I needn’t have fretted. Northern Ballet’s Dangerous Liaisons, the creation of its outgoing director, David Nixon, is a model of clarity and character definition, showing that although it is advisable to know the bare bones of the story beforehand, you can easily follow the labyrinthine plot, with its constant to-ing and fro-ing of letters pointing to the novel’s original format.
It opens with the older, broken Marquise de Merteuil, contemplating the wreckage of her plans to find amusement by conniving in the seduction of innocent and virtuous women, while a voiceover briefly introduces the main characters, the Marquise herself (Abigail Prudames) and her one-time lover and accomplice, the Vicomte de Valmont (Joseph Taylor).
The other characters take to the stage gradually, giving us time to familiarise ourselves with each one: the young and naive Cécile Volanges (Rachel Gillespie), who’s engaged to Gercourt (Andrew Tomlinson), her protective but silly mother Madame de Volanges (Mariana Rodrigues), the pious, virtuous Madame de Tourvel (Antoinette Brooks-Daw), whose seduction by Valmont precipitates the final chain of retribution, and the Chevalier Danceny (Matthew Koon), sent by Merteuil to seduce Cécile, but who ends up as the Marquise’s temporary toyboy, faute de mieux…
The first thing to say is that Northern Ballet's dancers are admirable, totally assured in their classical ballet technique and profoundly eloquent in their ability to inhabit their characters, although Joseph Taylor, tall, powerful and rakish could perhaps develop Valmont beyond a one-note baddie. It has to be said, though, that his part-seduction, part-rape of the virginal Cécile is genuinely unnerving, edge-of-your-seat stuff.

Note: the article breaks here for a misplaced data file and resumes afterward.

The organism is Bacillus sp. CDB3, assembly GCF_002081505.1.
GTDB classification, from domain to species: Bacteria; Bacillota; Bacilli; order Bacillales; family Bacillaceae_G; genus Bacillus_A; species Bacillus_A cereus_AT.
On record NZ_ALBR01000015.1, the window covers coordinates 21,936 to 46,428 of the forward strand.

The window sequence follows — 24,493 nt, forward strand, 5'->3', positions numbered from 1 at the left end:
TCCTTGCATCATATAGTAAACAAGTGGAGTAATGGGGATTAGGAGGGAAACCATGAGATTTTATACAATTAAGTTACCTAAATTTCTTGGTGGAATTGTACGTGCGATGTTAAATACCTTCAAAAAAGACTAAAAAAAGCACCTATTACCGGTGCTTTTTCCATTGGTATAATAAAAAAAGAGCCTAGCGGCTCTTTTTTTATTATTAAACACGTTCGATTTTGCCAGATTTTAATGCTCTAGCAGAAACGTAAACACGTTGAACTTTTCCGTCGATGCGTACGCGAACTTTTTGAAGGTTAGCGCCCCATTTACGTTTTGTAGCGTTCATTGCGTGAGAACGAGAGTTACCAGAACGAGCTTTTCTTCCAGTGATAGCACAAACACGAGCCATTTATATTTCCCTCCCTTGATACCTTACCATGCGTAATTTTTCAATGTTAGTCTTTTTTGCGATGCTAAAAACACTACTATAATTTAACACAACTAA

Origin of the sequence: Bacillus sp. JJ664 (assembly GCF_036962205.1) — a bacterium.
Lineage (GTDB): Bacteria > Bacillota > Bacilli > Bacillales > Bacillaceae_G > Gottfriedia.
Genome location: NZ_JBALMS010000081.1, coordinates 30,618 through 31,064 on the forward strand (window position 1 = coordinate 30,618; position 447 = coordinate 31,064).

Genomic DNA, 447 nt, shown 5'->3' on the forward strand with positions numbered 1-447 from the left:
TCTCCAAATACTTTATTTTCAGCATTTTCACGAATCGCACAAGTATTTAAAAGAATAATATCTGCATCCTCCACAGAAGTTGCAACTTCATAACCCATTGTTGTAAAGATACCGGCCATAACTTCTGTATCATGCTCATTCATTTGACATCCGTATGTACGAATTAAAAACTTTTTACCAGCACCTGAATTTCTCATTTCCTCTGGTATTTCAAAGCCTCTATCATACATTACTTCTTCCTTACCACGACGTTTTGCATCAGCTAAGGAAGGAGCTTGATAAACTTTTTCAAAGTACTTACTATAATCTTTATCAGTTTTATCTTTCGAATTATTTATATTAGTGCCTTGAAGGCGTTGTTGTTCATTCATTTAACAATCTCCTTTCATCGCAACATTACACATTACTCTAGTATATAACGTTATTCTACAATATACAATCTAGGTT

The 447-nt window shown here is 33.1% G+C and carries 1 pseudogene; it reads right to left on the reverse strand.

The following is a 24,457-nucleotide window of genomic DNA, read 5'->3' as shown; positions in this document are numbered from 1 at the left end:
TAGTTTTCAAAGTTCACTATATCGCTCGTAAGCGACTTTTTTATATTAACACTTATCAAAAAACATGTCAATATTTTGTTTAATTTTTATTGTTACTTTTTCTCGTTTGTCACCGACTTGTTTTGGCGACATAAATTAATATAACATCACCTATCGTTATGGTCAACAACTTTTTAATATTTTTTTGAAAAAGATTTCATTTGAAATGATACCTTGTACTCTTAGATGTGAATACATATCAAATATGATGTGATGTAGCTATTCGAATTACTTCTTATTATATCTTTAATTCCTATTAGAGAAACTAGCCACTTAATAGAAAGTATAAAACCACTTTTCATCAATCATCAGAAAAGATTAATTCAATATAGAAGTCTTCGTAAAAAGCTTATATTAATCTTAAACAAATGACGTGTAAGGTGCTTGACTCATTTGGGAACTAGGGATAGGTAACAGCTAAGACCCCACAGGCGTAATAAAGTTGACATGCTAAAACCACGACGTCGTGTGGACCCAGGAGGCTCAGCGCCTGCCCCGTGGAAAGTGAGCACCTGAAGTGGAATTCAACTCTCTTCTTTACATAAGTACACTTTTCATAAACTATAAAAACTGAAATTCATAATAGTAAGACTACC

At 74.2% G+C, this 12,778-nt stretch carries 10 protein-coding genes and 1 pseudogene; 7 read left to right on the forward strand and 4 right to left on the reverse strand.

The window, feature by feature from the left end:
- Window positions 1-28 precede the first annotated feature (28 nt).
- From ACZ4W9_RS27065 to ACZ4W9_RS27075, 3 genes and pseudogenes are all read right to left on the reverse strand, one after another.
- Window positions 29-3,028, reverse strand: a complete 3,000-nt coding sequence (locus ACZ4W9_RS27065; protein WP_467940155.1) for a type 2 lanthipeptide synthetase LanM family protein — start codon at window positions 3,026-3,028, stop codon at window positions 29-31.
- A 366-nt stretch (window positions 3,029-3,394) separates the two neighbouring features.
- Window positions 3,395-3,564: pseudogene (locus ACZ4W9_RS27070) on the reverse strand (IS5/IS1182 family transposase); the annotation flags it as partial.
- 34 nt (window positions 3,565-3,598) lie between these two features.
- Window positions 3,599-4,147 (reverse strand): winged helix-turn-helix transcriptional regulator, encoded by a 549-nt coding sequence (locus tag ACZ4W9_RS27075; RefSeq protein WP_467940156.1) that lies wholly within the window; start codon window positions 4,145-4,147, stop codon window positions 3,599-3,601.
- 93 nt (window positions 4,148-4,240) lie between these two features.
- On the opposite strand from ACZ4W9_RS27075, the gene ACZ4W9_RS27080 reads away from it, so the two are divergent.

Conversely, Matthew Koon is a thrilling dancer. Beautifully proportioned, with meticulous definition of every step and an impressive ballon, he steals every scene he’s in, his young Danceny a smiley, head-in-the-clouds poet, incapable of malice, easily manipulated, but ultimately capable of an honourable gesture in defence of his true love, Cécile.
Abigail Prudames is superb as a haughty, cold, amoral Marquise de Merteuil, treating everybody else as puppets whose string she pulls at will. And Antoinette Brooks-Daw, in a fetching, if anachronistic blonde bob, conveys the transition from the piety of a faithful wife to the abandon of a mistress, her body pliant, burning with eager passion yet full of guilt, in her duets with her seducer Valmont.
Dangerous Liaisons is set to Vivaldi’s Four Seasons, played live by the Northern Ballet Sinfonia, with a multipurpose minimalist set and sumptuous period costumes. It’s skilfully and atmospherically lit by Alastair West and makes for a most enjoyable evening in the theatre.
Age Guidance: 12+
Northern Ballet's second programme at Sadler's Wells is Contemporary Cuts on Friday 11 & Saturday 12 June
|What||Northern Ballet, Dangerous Liaisons review|
|Where||Sadler's Wells, Rosebery Avenue, London, EC1R 4TN | MAP|
08 Jun 21 – 10 Jun 21, 19:30 Thur mat 14:30 Dur.: 90 mins approx inc a 15 min pause
|Price||£15-£65 (+booking fee|
|Website||Click here to book|